The American College of Cardiology and the American Heart Association launched different guidelines related to peripheral arterial disease in order to help doctors and all healthcare professionals to treat in a better way this common condition. According to statistics, more than 12 million people suffer from Peripheral Arterial Disease (PAD) in the United States.
PAD is a really serious illness, since it can cause amputation of the extremities, rupture of an aortic aneurysm, severe hypertension, kidney failure, but also heart attack, stroke, and cardiovascular death.
It is a disease in which arteries supply blood to the arteries outside the heart, to parts such as legs, feet, kidneys, and intestines. This arterial disease can cause damages to physical health of people, by diminishing for instance their ability to walk.
According to experts, the new guidelines supply a succinct diagnostic and treatment guidebook for patients suffering from PAD and for physicians, doctors’ assistants, nurse practitioners, and nurses who are now offering care to treat them.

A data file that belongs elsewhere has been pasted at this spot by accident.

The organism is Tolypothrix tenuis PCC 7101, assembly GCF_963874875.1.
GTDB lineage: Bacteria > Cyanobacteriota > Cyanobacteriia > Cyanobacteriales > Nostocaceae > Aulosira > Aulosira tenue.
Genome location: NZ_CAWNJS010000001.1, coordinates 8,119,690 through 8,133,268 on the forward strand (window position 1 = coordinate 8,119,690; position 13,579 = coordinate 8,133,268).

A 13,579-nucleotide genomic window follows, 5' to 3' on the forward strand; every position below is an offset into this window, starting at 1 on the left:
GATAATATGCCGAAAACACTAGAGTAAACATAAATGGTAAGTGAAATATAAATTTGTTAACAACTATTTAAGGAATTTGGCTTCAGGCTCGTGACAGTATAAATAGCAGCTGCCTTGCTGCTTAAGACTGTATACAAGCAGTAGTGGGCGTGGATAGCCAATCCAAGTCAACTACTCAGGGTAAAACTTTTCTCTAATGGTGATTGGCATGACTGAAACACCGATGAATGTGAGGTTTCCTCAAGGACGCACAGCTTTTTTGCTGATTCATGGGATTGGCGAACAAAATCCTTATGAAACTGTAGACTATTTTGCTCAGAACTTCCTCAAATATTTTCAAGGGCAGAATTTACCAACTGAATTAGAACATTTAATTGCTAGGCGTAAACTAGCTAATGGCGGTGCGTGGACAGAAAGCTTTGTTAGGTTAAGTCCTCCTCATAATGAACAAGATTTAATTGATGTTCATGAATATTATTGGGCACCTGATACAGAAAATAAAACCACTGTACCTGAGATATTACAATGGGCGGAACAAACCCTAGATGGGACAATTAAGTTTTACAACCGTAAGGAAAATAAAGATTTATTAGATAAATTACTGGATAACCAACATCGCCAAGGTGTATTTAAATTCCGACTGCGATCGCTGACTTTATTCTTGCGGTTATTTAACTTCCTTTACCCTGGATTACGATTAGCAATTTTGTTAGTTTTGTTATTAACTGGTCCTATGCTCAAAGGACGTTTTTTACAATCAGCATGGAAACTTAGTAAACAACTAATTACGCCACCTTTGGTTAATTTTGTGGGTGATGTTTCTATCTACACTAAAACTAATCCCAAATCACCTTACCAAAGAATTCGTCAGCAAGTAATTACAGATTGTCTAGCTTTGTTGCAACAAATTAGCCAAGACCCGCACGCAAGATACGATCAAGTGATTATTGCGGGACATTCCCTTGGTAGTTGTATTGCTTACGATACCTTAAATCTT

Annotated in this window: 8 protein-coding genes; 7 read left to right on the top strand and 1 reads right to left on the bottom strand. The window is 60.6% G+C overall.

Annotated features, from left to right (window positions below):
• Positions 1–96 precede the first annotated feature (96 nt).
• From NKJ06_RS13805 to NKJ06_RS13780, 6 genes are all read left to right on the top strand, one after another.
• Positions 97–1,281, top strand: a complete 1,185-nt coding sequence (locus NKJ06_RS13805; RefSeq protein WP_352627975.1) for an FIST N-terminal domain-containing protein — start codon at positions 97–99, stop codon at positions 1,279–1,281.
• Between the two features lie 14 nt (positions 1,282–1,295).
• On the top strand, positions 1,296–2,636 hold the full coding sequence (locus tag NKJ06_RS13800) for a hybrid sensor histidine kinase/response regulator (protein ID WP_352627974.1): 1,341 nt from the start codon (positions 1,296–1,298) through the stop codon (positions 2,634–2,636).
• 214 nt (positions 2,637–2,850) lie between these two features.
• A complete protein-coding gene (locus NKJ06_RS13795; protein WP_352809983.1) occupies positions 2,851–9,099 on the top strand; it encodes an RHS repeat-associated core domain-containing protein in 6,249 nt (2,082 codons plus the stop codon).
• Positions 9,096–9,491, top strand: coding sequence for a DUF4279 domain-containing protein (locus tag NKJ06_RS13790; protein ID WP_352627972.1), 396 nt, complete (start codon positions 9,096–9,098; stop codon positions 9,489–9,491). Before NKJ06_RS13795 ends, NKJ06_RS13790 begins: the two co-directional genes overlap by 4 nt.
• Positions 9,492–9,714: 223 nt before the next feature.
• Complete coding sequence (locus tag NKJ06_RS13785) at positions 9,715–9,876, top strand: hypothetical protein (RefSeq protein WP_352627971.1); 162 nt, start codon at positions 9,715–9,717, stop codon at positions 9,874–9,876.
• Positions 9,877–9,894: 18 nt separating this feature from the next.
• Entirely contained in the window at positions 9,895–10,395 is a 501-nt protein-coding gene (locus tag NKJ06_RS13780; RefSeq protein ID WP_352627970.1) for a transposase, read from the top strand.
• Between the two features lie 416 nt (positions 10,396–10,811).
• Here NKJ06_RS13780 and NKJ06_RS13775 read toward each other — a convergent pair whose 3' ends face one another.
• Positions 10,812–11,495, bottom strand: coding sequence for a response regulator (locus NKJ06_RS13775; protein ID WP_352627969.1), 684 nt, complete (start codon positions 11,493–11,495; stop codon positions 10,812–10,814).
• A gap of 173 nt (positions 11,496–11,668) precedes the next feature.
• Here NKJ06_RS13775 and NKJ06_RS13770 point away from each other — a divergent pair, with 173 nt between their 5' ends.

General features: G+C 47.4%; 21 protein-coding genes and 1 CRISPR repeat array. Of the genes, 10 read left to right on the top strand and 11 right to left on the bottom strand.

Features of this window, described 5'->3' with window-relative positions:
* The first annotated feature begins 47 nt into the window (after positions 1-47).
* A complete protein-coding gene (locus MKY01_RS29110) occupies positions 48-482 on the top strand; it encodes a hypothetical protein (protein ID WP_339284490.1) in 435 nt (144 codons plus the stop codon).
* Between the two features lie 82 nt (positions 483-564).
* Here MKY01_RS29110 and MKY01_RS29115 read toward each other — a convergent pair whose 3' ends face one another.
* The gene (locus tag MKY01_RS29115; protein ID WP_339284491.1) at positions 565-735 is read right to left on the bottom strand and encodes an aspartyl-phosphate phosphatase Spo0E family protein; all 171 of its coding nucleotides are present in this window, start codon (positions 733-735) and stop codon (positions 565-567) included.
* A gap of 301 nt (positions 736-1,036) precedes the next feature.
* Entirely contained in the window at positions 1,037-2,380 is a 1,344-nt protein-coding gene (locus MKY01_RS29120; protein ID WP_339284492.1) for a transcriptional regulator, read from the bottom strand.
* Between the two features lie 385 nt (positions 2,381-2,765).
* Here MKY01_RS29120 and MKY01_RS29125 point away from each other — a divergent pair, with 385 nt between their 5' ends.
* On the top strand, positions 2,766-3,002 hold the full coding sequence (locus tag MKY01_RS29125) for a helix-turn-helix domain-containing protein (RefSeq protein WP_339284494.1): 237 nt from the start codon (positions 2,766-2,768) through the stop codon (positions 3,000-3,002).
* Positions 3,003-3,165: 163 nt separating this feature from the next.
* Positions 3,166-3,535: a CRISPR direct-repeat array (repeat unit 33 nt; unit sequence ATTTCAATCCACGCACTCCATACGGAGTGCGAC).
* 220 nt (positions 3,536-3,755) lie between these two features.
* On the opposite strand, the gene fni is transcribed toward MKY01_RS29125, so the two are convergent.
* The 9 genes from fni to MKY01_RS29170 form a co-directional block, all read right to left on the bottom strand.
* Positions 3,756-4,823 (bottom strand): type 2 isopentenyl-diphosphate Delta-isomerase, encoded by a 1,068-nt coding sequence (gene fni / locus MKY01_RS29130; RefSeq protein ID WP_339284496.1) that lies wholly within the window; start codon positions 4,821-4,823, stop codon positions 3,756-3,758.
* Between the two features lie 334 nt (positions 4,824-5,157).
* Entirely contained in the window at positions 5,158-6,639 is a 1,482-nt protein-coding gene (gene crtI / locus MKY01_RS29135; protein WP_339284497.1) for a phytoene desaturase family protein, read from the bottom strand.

“A key source of the power of these recommendations is that they are so broad-based in their origin from every vascular specialty, as they attempt to reach a broad-based audience of clinicians. Everyone can use these Guidelines and a large segment of the public can benefit from them,” said Alan T. Hirsch, chairman of the writing committee.
Some highlights of the guidelines include recommended questions and observations that can uncover hidden signs of peripheral arterial disease; recommendations on when an aneurysm should be treated with surgery or catheter-based therapy, as well as when “watchful waiting” is the best way; among other things.